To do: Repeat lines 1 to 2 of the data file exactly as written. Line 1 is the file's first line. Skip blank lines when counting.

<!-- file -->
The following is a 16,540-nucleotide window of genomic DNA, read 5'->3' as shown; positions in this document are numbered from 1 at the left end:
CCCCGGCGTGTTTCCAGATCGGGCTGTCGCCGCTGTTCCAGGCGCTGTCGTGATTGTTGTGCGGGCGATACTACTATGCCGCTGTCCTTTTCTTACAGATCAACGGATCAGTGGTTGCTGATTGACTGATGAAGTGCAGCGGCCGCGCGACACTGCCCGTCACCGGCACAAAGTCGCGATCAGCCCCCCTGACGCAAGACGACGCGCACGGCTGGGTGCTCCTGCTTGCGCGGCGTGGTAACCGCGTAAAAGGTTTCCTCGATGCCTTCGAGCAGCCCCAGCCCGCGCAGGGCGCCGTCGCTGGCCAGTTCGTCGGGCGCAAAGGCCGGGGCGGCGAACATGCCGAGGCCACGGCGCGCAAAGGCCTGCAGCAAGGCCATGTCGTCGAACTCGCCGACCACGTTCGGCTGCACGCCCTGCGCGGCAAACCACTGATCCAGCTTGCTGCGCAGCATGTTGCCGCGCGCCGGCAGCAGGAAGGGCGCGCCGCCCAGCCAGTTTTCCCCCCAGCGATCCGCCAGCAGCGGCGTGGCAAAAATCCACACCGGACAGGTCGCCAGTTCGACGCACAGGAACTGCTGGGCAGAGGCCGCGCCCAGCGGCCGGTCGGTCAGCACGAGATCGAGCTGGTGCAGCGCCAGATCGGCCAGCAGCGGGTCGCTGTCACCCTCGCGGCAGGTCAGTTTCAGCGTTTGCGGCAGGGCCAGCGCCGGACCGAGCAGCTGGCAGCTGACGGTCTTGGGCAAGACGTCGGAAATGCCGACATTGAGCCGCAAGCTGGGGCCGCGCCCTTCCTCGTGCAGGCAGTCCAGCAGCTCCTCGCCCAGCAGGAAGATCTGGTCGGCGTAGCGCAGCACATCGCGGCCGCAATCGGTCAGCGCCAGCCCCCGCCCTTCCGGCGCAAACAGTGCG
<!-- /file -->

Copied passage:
The following is a 16,540-nucleotide window of genomic DNA, read 5'->3' as shown; positions in this document are numbered from 1 at the left end:
CCCCGGCGTGTTTCCAGATCGGGCTGTCGCCGCTGTTCCAGGCGCTGTCGTGATTGTTGTGCGGGCGATACTACTATGCCGCTGTCCTTTTCTTACAGATCAACGGATCAGTGGTTGCTGATTGACTGATGAAGTGCAGCGGCCGCGCGACACTGCCCGTCACCGGCACAAAGTCGCGATCAGCCCCCCTGACGCAAGACGACGCGCACGGCTGGGTGCTCCTGCTTGCGCGGCGTGGTAACCGCGTAAAAGGTTTCCTCGATGCCTTCGAGCAGCCCCAGCCCGCGCAGGGCGCCGTCGCTGGCCAGTTCGTCGGGCGCAAAGGCCGGGGCGGCGAACATGCCGAGGCCACGGCGCGCAAAGGCCTGCAGCAAGGCCATGTCGTCGAACTCGCCGACCACGTTCGGCTGCACGCCCTGCGCGGCAAACCACTGATCCAGCTTGCTGCGCAGCATGTTGCCGCGCGCCGGCAGCAGGAAGGGCGCGCCGCCCAGCCAGTTTTCCCCCCAGCGATCCGCCAGCAGCGGCGTGGCAAAAATCCACACCGGACAGGTCGCCAGTTCGACGCACAGGAACTGCTGGGCAGAGGCCGCGCCCAGCGGCCGGTCGGTCAGCACGAGATCGAGCTGGTGCAGCGCCAGATCGGCCAGCAGCGGGTCGCTGTCACCCTCGCGGCAGGTCAGTTTCAGCGTTTGCGGCAGGGCCAGCGCCGGACCGAGCAGCTGGCAGCTGACGGTCTTGGGCAAGACGTCGGAAATGCCGACATTGAGCCGCAAGCTGGGGCCGCGCCCTTCCTCGTGCAGGCAGTCCAGCAGCTCCTCGCCCAGCAGGAAGATCTGGTCGGCGTAGCGCAGCACATCGCGGCCGCAATCGGTCAGCGCCAGCCCCCGCCCTTCCGGCGCAAACAGTGCG